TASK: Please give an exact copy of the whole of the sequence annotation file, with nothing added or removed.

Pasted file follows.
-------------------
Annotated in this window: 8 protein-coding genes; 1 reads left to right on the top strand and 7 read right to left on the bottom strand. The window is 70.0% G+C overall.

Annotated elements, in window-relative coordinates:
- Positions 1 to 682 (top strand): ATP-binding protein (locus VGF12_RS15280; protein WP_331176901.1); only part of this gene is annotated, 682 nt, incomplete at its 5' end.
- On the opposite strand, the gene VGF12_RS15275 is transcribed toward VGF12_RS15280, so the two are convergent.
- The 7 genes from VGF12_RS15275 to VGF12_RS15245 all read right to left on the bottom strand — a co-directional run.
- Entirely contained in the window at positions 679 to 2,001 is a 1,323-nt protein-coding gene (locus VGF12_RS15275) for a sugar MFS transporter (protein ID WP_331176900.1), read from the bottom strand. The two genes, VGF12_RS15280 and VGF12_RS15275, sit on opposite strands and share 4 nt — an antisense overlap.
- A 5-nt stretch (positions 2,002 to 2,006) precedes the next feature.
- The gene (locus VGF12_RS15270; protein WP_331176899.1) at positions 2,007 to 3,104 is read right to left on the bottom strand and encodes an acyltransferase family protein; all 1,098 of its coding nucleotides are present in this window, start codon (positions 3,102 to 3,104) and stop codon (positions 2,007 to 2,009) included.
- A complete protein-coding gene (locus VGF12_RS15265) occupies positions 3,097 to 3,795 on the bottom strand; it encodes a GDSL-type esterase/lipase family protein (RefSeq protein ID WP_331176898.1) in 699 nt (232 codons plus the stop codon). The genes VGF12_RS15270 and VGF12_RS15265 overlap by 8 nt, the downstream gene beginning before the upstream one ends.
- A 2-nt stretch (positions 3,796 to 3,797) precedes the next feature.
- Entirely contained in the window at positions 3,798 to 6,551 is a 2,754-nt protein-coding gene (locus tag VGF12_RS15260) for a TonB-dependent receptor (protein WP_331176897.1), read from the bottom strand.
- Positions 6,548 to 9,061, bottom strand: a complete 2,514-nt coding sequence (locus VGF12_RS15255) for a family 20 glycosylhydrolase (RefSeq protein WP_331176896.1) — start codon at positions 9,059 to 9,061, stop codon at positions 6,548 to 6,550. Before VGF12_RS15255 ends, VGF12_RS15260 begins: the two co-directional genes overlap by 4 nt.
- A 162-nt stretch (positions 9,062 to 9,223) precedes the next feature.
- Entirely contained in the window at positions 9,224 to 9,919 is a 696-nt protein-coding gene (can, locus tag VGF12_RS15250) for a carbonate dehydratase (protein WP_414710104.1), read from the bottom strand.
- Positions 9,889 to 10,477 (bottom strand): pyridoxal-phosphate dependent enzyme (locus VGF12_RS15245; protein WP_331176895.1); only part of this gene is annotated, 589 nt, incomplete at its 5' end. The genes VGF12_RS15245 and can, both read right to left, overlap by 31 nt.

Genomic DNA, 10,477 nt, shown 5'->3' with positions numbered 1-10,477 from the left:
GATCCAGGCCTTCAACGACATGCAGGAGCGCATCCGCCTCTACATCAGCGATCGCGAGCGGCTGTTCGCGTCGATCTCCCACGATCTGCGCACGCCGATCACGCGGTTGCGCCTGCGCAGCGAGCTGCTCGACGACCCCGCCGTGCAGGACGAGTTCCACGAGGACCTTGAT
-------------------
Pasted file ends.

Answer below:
Annotated in this window: 8 protein-coding genes; 1 reads left to right on the top strand and 7 read right to left on the bottom strand. The window is 70.0% G+C overall.

Annotated elements, in window-relative coordinates:
- Positions 1 to 682 (top strand): ATP-binding protein (locus VGF12_RS15280; protein WP_331176901.1); only part of this gene is annotated, 682 nt, incomplete at its 5' end.
- On the opposite strand, the gene VGF12_RS15275 is transcribed toward VGF12_RS15280, so the two are convergent.
- The 7 genes from VGF12_RS15275 to VGF12_RS15245 all read right to left on the bottom strand — a co-directional run.
- Entirely contained in the window at positions 679 to 2,001 is a 1,323-nt protein-coding gene (locus VGF12_RS15275) for a sugar MFS transporter (protein ID WP_331176900.1), read from the bottom strand. The two genes, VGF12_RS15280 and VGF12_RS15275, sit on opposite strands and share 4 nt — an antisense overlap.
- A 5-nt stretch (positions 2,002 to 2,006) precedes the next feature.
- The gene (locus VGF12_RS15270; protein WP_331176899.1) at positions 2,007 to 3,104 is read right to left on the bottom strand and encodes an acyltransferase family protein; all 1,098 of its coding nucleotides are present in this window, start codon (positions 3,102 to 3,104) and stop codon (positions 2,007 to 2,009) included.
- A complete protein-coding gene (locus VGF12_RS15265) occupies positions 3,097 to 3,795 on the bottom strand; it encodes a GDSL-type esterase/lipase family protein (RefSeq protein ID WP_331176898.1) in 699 nt (232 codons plus the stop codon). The genes VGF12_RS15270 and VGF12_RS15265 overlap by 8 nt, the downstream gene beginning before the upstream one ends.
- A 2-nt stretch (positions 3,796 to 3,797) precedes the next feature.
- Entirely contained in the window at positions 3,798 to 6,551 is a 2,754-nt protein-coding gene (locus tag VGF12_RS15260) for a TonB-dependent receptor (protein WP_331176897.1), read from the bottom strand.
- Positions 6,548 to 9,061, bottom strand: a complete 2,514-nt coding sequence (locus VGF12_RS15255) for a family 20 glycosylhydrolase (RefSeq protein WP_331176896.1) — start codon at positions 9,059 to 9,061, stop codon at positions 6,548 to 6,550. Before VGF12_RS15255 ends, VGF12_RS15260 begins: the two co-directional genes overlap by 4 nt.
- A 162-nt stretch (positions 9,062 to 9,223) precedes the next feature.
- Entirely contained in the window at positions 9,224 to 9,919 is a 696-nt protein-coding gene (can, locus tag VGF12_RS15250) for a carbonate dehydratase (protein WP_414710104.1), read from the bottom strand.
- Positions 9,889 to 10,477 (bottom strand): pyridoxal-phosphate dependent enzyme (locus VGF12_RS15245; protein WP_331176895.1); only part of this gene is annotated, 589 nt, incomplete at its 5' end. The genes VGF12_RS15245 and can, both read right to left, overlap by 31 nt.

Genomic DNA, 10,477 nt, shown 5'->3' with positions numbered 1-10,477 from the left:
GATCCAGGCCTTCAACGACATGCAGGAGCGCATCCGCCTCTACATCAGCGATCGCGAGCGGCTGTTCGCGTCGATCTCCCACGATCTGCGCACGCCGATCACGCGGTTGCGCCTGCGCAGCGAGCTGCTCGACGACCCCGCCGTGCAGGACGAGTTCCACGAGGACCTTGAT